It can be very challenging to be arranging a flight to Israel while dealing with the needs of a large family, managing a high-pressured job, and satisfying the needs of parents who are eagerly awaiting your visit.
After much consideration, my husband bought a ticket leaving Newark airport Sunday, September 7th and returning Monday night, September 15th.We marked our calendars with the dates, and although I was not looking forward to his absence, I knew it was something that had to be done.
During the month preceding the flight, my husband received numerous calls from Israel requesting that he change his scheduled flight and come sooner, since his father’s health was taking a turn for the worse. Hospitalizations for either a stroke or an infection of one kind or another caused drastic changes in his father’s ability to function. My husband needed to keep his original dates though, and on September 7th I took him to the airport and waited anxiously to see what would be.
At ninety-one years of age, my father-in-law had lived through the Holocaust. Over the years that followed, he led congregations in England, Japan and America and then, upon his retirement, had fulfilled his lifelong dream of settling in Eretz Yisrael. But because my father in law was so ill, father and son were not able to share even a single conversation during their visit together. There was one special moment when my husband felt his father respond to his voice, lift his arm, and give him a kiss he will always treasure. Most of that week, however, was spent in crisis mode.
As the only son in his family, my husband felt compelled to help his exhausted mother and sister with the burden of caring for his father. The week was filled with urgent calls to doctors, nurses, social workers and a long visit to a medical emergency facility. However, my father in law’s health continued to deteriorate. Whenever my husband found a moment to phone home, his voice was full of tension and strain.
Finally, Monday arrived and I was excited that we would be reunited again. As my husband got into the car, I noticed that he had never looked so exhausted before and I was glad that he would now have the opportunity to catch up on his rest and regain his strength.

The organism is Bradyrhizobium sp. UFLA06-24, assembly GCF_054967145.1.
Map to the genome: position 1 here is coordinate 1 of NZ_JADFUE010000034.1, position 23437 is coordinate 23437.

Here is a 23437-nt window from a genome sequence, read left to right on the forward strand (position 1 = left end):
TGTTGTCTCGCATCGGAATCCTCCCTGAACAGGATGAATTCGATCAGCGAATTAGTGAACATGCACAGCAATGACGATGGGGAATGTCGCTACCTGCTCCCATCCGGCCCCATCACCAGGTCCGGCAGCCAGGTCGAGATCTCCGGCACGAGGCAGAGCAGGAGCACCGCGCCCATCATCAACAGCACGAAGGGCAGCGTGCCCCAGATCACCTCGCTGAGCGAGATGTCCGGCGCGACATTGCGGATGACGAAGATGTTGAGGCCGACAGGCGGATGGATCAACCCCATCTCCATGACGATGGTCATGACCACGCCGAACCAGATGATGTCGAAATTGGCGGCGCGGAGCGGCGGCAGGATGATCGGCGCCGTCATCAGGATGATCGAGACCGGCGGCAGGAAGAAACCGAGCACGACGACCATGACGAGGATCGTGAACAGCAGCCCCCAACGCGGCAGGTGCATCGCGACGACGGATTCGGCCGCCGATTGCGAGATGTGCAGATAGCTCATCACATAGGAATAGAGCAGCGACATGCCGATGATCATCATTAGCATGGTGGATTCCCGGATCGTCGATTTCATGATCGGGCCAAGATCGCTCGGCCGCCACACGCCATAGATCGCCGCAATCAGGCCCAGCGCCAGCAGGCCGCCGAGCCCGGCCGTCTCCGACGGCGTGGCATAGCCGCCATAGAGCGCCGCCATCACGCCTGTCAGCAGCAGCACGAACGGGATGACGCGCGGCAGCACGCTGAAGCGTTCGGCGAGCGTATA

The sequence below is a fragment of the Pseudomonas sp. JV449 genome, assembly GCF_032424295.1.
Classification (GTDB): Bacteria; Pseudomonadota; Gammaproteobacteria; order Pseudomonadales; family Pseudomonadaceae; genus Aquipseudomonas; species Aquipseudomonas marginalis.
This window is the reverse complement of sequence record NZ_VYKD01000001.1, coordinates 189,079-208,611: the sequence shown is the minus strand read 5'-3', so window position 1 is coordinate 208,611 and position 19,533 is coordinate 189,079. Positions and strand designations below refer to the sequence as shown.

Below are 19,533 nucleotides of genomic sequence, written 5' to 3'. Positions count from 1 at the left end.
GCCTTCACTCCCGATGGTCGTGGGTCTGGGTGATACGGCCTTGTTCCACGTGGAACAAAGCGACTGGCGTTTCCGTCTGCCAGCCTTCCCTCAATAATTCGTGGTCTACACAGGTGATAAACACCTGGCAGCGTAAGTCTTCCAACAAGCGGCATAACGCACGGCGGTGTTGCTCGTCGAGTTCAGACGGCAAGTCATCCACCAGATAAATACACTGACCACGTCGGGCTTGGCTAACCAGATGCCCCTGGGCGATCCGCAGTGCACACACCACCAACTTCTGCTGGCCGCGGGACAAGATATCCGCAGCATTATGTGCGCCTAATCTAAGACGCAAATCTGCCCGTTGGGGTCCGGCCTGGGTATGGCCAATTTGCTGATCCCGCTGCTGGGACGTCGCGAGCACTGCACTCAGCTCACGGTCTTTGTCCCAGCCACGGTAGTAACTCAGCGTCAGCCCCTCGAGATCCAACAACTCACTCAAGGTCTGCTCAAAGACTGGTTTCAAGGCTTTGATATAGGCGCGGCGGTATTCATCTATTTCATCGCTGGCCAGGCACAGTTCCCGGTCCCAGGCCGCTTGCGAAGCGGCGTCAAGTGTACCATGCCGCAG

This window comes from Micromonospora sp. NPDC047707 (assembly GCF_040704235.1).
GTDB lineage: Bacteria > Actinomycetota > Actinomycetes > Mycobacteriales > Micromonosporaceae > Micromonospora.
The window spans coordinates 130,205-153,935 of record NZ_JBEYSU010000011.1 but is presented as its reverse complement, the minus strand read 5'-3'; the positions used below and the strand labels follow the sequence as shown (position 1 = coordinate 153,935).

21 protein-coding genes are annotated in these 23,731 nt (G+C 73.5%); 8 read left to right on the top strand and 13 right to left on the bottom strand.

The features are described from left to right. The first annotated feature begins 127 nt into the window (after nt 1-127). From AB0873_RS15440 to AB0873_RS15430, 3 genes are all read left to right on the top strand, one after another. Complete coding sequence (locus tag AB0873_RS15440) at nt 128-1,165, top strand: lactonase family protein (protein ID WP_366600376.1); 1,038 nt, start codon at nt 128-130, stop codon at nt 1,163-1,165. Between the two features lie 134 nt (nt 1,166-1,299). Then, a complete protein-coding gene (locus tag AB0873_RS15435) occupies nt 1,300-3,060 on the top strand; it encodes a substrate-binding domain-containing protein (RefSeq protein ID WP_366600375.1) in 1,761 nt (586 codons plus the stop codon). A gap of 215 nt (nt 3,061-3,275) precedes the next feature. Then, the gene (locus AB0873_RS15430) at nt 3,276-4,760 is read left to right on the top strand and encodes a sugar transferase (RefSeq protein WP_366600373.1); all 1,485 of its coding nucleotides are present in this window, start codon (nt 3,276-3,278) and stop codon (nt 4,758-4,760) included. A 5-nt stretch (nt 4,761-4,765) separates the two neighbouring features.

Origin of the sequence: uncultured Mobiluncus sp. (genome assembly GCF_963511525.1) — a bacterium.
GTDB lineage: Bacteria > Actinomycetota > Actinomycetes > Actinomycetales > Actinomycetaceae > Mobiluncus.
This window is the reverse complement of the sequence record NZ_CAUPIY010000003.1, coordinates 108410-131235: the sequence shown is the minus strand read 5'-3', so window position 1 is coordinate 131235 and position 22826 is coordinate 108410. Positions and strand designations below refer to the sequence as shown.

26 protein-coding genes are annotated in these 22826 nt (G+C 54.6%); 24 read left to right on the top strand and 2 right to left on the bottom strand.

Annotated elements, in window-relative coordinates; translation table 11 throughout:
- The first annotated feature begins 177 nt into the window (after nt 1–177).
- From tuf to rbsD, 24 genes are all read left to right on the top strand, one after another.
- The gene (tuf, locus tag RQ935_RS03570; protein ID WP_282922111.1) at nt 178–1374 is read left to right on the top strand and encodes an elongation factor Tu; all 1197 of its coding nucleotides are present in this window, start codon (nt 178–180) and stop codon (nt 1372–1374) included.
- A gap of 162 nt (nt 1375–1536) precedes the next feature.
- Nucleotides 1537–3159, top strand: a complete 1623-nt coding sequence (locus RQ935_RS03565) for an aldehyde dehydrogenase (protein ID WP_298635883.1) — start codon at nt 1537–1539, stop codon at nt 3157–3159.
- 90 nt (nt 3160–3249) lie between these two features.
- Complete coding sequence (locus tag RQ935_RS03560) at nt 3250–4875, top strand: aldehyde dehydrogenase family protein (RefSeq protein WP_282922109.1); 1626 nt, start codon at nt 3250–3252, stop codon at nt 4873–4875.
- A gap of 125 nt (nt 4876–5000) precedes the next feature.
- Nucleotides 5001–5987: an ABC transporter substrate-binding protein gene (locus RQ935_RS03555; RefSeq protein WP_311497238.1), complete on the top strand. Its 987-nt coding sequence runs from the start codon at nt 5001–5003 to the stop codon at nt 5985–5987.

The following day, the sad news reached us that my father-in-law had taken his last breath. I worked vigorously making arrangements for my husband and our oldest son to travel to Eretz Yisrael as soon as possible. I was worried about my husband and wondered how we would cope with getting him ready to race back to Israel, and how I would manage another week on my own. My husband was still disoriented from the previous week, the difference in time, and the news that he had just received, so I was relieved to see that our son was planning to travel back with him. On Tuesday afternoon they went racing to the airport, and I was alone again.
I was afraid that my husband’s absence would put a feeling of distance between us. However, when he called after the funeral, anxious to hear about my well being, I knew that I had been wrong. The One Above is in charge of our lives. Our relationship was only strengthened because we were forced to be apart.
I was able to plan the final day of shiva arrangements in our home, and my husband was able to see how much I cared to make it all work out well for him on his return. As tragic as the loss of life is when the angel of death strikes, we must learn to appreciate even more, the important relationships that we are able to sustain.
My husband had originally planned his trip to visit his entire family. Instead, his trip wholly entailed taking vital care of his sick father. This resulted in the opportunity to fulfill the mitzvah of kibud av v’eim (honoring parents) many times − more than had been planned. Both parents benefited tremendously from their son’s dedication and perseverance in response to the crisis. My husband will always be able to reflect back on the wholehearted actions he took on their behalf.
Traveling back to Eretz Yisrael the day after his return to the U.S. had shown a tremendous act of honor on behalf of his father, as our rabbi commented.
As much as we try to be in control of our destinies, we must always take a back seat to the One Above Who is really writing our calendars. May we always remember that, no matter how we feel at the moment, Hashem is sending us to the right place at the right time. May we always be worthy to be put on His schedule.